“It leaves you wondering what you do with these spaces, with these artifacts that don’t see the light of day in this very large facility,” Two Bulls told The Hoya. “There definitely needs to be a conversation about that.” 

Two Bulls said she plans on organizing more tours and meetings between CISA and the Smithsonian in the future, including another tour of the Smithsonian’s other collections.  

“There was just so much for everyone to see and so much for everyone to think about,” Two Bulls said. “I didn’t want to rush.” 

Cronk said they anticipate furthering CISA’s partnership with the Smithsonian even after their graduation to create networking opportunities for Indigenous students interested in anthropological, historical and cultural studies.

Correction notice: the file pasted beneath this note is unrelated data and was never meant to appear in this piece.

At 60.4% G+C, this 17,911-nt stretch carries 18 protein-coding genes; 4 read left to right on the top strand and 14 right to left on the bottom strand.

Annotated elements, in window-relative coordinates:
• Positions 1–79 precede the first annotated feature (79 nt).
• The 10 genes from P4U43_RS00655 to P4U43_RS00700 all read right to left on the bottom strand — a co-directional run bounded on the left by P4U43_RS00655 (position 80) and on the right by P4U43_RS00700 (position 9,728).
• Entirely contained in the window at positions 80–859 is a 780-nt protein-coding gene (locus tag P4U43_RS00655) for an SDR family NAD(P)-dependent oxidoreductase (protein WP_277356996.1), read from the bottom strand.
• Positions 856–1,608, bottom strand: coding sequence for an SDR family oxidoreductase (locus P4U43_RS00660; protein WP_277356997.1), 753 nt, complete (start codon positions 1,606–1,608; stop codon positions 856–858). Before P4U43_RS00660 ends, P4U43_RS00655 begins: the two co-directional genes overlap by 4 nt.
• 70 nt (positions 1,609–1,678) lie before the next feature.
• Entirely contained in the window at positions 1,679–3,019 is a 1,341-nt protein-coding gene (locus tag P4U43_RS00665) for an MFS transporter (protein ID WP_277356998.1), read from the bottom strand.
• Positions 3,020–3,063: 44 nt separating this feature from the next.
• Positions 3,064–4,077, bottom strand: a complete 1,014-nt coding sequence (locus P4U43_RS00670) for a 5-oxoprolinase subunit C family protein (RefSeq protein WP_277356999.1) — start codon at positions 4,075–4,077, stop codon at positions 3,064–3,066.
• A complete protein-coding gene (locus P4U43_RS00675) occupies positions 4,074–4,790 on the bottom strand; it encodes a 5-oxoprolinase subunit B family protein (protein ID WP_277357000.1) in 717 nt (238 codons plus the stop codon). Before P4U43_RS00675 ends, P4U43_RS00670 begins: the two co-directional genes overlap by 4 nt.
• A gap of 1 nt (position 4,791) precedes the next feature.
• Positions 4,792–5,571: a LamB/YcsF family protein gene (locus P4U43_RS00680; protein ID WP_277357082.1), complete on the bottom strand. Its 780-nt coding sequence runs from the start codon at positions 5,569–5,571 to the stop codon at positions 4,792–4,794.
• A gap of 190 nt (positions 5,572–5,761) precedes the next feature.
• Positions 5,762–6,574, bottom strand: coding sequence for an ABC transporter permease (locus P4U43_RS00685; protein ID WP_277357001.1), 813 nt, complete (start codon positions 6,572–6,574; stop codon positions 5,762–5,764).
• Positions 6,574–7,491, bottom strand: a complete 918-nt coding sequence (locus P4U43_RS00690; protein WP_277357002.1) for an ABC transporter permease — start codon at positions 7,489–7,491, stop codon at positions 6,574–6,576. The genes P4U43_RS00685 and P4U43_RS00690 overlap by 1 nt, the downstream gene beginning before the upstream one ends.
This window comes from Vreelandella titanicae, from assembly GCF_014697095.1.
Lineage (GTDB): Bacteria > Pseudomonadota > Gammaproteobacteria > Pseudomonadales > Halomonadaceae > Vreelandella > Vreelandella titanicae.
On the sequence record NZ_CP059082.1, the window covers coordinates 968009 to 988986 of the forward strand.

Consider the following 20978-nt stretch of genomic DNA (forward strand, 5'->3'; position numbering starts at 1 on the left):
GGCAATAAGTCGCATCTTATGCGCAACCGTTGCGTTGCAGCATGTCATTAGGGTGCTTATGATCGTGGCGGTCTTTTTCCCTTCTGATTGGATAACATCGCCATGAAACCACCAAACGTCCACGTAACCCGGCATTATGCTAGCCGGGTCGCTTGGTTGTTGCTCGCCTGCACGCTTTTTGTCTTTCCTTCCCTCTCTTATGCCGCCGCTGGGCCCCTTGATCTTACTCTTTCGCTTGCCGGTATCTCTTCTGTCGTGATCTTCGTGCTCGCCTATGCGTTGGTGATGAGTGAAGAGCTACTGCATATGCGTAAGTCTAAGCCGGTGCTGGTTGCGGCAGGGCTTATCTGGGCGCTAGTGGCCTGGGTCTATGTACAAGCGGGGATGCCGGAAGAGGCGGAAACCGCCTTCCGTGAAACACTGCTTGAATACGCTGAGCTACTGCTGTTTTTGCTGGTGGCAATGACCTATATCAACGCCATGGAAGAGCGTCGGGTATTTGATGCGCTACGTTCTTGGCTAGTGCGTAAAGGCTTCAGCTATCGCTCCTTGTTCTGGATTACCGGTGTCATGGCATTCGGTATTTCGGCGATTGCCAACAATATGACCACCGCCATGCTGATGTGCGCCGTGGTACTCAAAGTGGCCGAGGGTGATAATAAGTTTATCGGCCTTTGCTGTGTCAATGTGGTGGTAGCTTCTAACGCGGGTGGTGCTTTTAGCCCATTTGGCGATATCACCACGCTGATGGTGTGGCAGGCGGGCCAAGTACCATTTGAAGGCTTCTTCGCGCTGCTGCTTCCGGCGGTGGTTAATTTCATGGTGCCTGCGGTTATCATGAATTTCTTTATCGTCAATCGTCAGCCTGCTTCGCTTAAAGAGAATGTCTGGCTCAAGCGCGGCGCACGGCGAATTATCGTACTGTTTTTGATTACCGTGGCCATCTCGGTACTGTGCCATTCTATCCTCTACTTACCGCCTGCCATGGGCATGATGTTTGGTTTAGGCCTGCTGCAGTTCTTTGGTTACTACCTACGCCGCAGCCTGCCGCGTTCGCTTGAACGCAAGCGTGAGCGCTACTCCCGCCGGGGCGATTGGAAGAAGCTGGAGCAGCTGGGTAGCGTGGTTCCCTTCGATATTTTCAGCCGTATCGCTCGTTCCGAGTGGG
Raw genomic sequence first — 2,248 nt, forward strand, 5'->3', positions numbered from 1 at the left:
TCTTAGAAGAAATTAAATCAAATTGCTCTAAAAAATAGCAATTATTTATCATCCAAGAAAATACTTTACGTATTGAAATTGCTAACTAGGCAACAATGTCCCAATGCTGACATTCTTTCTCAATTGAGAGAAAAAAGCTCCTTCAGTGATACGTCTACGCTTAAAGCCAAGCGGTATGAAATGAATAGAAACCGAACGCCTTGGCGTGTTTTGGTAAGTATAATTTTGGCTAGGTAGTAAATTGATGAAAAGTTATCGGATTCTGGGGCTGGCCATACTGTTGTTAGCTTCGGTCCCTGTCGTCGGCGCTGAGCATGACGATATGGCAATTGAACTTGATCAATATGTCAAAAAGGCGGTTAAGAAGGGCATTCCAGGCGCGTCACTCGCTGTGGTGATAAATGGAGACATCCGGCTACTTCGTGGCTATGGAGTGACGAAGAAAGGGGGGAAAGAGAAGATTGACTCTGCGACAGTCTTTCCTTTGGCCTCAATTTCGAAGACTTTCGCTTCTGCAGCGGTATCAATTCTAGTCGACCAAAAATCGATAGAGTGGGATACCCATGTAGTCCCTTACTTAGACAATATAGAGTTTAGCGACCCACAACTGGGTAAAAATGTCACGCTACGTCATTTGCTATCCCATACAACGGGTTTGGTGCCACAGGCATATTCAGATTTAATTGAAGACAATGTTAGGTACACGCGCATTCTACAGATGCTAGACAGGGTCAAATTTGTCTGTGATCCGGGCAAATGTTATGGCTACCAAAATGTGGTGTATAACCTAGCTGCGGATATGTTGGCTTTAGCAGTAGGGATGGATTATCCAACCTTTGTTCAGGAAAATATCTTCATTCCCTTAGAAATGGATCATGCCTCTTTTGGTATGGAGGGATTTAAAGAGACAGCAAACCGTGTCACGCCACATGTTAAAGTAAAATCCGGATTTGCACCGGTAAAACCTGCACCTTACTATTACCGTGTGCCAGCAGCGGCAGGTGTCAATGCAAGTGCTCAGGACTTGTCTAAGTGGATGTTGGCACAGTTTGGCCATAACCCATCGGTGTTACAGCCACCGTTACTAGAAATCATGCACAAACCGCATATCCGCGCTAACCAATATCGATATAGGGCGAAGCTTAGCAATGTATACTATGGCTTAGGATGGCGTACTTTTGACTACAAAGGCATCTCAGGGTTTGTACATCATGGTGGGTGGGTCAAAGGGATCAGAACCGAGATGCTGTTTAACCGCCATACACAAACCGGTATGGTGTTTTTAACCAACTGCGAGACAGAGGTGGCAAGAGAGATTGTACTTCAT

“The resources may have been hoarded, but they still can be used in a positive way for all Indigenous students to discover their heritage,” Cronk said. 

“It’s not always a joyous experience, but it’s an empowering and uplifting one, and it helps them develop as critical thinkers, educators and future leaders,” Cronk added.

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About the Contributor
Catherine Alaimo
Catherine Alaimo, Senior News Editor
Catherine Alaimo is a sophomore in the College of Arts & Sciences from Scottsdale, Ariz., studying psychology with minors in journalism and French. She can perfectly impersonate Anna Delvey from "Inventing Anna." [email protected]